BOZEMAN — Wilson Brott’s breakout moment came Sept. 23 during Montana State’s 49-21 victory over North Dakota, when he caught a 12-yard touchdown pass from Chris Murray to put the Bobcats ahead by three possessions.
It was the first catch in a career full of shifts and fluctuations, but one Brott says validated the years he’d spent working to find a niche with the Bobcats.
“That touchdown definitely made me feel like I was helping the team,” said Brott, a junior tight end. “I was really happy that the coaches had enough trust in me to run that play and get me the ball.”
Brott’s younger brother Mitch, MSU’s starting right tackle, made key contributions against North Dakota, as well, opening holes for a 341-yard rushing performance and by blocking a first-quarter field goal that helped shape momentum.
Mitch Brott is already a well-established member of the Bobcats’ offensive line: Last year he was named a first-team freshman All-American by Hero Sports. But if you think he’s hanging his hat on that single accolade, think again.
“It’s something to be excited about, but in a sense it keeps me humble,” he said. “I want to make an actual All-America list, not just a freshman one. So I’m always striving for that. I don’t want to be content with that. I want to keep going.”
Wilson is the laid-back Brott. Mitch is more intense. Individually, the brothers have taken contrasting roads to noteriety.
But together they bring what second-year coach Jeff Choate described as a ‘yin and yang’ dynamic to the Montana State football program. Choate can’t help but grin when talking about the paradoxical siblings from Billings.
“They’re different guys. Wilson is a little bit more easygoing. Great teammate. Everybody loves Wilson,” Choate said. “Mitch — there’s angry Mitch and there’s happy Mitch, and you’ve just got to kind of know.
“I laugh when I see them lined up next to each other. I can just see if Wilson doesn’t do what Mitch thinks he ought to do, Mitch looking at Wilson and (them) getting into an argument and us having to call a timeout because we can’t get the play off. We haven’t had that happen yet ... .”
Carving a niche
Wilson Brott has had a nomadic presence on Montana State’s roster. After spending his career at Billings West High School as a quarterback, Brott came to MSU to play tight end in the fall of 2014.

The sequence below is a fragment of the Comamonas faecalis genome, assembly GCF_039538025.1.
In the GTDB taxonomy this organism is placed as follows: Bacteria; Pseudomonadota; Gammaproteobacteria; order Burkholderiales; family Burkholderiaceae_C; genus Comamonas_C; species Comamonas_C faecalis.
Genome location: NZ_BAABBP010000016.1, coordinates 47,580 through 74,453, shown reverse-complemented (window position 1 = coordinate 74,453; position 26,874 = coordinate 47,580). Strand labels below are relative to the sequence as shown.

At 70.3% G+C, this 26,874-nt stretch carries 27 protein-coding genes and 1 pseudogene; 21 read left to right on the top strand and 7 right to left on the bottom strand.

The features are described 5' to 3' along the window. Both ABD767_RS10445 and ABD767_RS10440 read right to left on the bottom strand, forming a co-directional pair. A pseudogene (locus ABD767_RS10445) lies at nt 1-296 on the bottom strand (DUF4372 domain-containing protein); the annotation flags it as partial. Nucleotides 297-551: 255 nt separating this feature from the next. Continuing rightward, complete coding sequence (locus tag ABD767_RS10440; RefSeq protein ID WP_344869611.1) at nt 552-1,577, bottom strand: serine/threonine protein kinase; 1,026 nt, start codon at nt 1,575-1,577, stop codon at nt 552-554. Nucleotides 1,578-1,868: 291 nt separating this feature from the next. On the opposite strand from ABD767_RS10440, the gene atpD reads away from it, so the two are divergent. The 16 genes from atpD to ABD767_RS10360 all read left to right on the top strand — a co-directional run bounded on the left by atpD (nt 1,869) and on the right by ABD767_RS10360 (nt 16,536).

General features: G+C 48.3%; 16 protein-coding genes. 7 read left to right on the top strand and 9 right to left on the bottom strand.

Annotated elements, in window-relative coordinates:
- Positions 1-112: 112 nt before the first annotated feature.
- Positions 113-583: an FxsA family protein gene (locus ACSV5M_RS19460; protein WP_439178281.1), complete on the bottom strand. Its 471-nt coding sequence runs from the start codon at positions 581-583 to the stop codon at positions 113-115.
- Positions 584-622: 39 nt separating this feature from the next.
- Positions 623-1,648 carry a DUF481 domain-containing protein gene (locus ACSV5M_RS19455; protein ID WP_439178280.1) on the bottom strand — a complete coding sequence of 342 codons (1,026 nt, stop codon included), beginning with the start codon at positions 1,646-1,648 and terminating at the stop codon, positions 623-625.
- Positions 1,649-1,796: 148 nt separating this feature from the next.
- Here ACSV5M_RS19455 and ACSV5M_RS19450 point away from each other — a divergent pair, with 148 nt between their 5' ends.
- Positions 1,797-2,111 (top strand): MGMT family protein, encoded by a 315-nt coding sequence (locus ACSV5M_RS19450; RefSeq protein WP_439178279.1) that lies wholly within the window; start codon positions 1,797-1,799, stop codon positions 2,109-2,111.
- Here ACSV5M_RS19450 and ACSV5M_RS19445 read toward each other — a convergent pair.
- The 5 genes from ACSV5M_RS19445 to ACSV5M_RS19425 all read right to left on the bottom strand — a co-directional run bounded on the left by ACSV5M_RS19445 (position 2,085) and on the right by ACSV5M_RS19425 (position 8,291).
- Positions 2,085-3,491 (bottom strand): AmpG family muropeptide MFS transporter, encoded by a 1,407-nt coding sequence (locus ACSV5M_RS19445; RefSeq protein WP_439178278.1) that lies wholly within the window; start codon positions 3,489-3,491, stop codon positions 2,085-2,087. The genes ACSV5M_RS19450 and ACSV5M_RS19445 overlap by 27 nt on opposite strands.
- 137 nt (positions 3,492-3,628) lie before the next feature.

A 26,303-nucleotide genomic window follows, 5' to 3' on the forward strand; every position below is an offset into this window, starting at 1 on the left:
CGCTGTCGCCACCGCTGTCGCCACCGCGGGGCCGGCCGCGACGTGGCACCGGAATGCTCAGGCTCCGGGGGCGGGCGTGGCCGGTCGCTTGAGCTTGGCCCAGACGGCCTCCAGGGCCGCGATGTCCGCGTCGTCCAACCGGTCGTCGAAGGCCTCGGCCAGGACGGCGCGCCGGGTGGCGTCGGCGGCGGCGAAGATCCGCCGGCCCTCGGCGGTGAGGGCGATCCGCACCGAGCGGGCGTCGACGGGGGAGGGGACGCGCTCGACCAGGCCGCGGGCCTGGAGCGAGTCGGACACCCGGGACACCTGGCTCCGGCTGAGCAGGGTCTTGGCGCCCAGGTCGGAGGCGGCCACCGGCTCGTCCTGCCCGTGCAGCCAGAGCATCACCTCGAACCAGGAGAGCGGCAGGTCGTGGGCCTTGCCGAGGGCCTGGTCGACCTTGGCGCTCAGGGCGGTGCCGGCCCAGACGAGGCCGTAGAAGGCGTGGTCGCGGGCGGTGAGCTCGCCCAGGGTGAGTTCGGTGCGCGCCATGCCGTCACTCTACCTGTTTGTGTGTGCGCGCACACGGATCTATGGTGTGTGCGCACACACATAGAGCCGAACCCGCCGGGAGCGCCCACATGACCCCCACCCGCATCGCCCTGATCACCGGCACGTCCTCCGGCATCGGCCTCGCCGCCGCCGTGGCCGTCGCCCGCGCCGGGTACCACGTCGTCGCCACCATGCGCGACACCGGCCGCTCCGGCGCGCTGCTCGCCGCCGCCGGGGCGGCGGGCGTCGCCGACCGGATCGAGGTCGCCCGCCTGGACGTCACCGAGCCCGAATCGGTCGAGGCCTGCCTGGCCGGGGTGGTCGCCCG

He spent his first two seasons with the program in that spot, but when Choate and a new coaching staff took over in 2015 Brott was eventually moved to tackle. His weight peaked at 283 pounds.
Brott remained at tackle last spring but was eventually moved back to tight end during the summer.
“It’s been hard, just going from eating a lot to trying to figure out how to eat less again,” said Brott, who is now down to roughly 265 pounds. “But being a blocking tight end it’s pretty similar. I’d say the transition isn’t overly hard with that. Playing tackle got me a lot better with blocking for sure.”
The primary function of MSU’s tight ends this season has been to block. Brott, Connor Sullivan and Curtis Amos have just three catches between them.
Brott, often lining up next to his younger brother, has thus far succeeded as a lane-clearing menace, and the Bobcats’ ground game ranks No. 1 in the Big Sky Conference at 250.6 rushing yards per game.
“Wilson is a guy who was a quarterback, came here and walked on and had to really work hard to find his role but has persisted through it,” Choate said. “He’s probably one of the more popular guys on the team. The kids love him. I’m really happy for his success, and I think that speaks to his buying into what his role is.”
Mitch Brott was a 200-pound tight end during his junior season at West High. He’d resigned himself to the notion that he would end up playing basketball somewhere in the Frontier Conference.
Then, a growth spurt. Brott started filling out and garnering interest from the Bobcats (among other schools). The Brotts always had a dream of playing college sports together, and when Mitch reported to camp at MSU in the fall of 2015 it came to fruition.
“We’ve always been close growing up, so it’s nothing new,” Mitch Brott said. “But it’s kind of special having your brother on the team. We can always get mad at each other and it’s never going to affect how we play. There’s always that outlet. It’s a brotherly love kind of thing.”
Mitch Brott brings a certain level of nastiness to the right tackle position. Though he says he’s growing out of it, Brott admits he’s prone to an on-field outburst, particularly when the channels of communication become scrambled on offense.
As Choate suggested, there are times when you don’t quite know what mood you’ll catch him in. Those personality shifts precede Brott’s intensity.
“Mitch is just a really serious guy. I’m focused but he takes everything really seriously,” Wilson said. “Sometimes it’s hard to get a smile out of him depending on the day and how much sleep he got.”
“I have my moments on the field where I get quite angry at some stuff and kind of lose it,” Mitch said. “I’m pretty good at keeping it on the field, but people do say that I’m two different people when it comes to football.”
Brott is now 6-foot-6 and 290 pounds and a bedrock of the Bobcats’ line that wants to be known as much for its finesse as its physicality. But it’s a balancing act.
MSU’s offensive front looks to have much success this week on the road at No. 10 Eastern Washington.
“We’re more of a running-based team. We want our offensive linemen to be more athletic than big,” Mitch Brott said. “We want to be able to run down field and block the secondary and not just be content with moving the linemen sideways.
"I think toughness and physicality have a huge role in producing yardage for our offense.”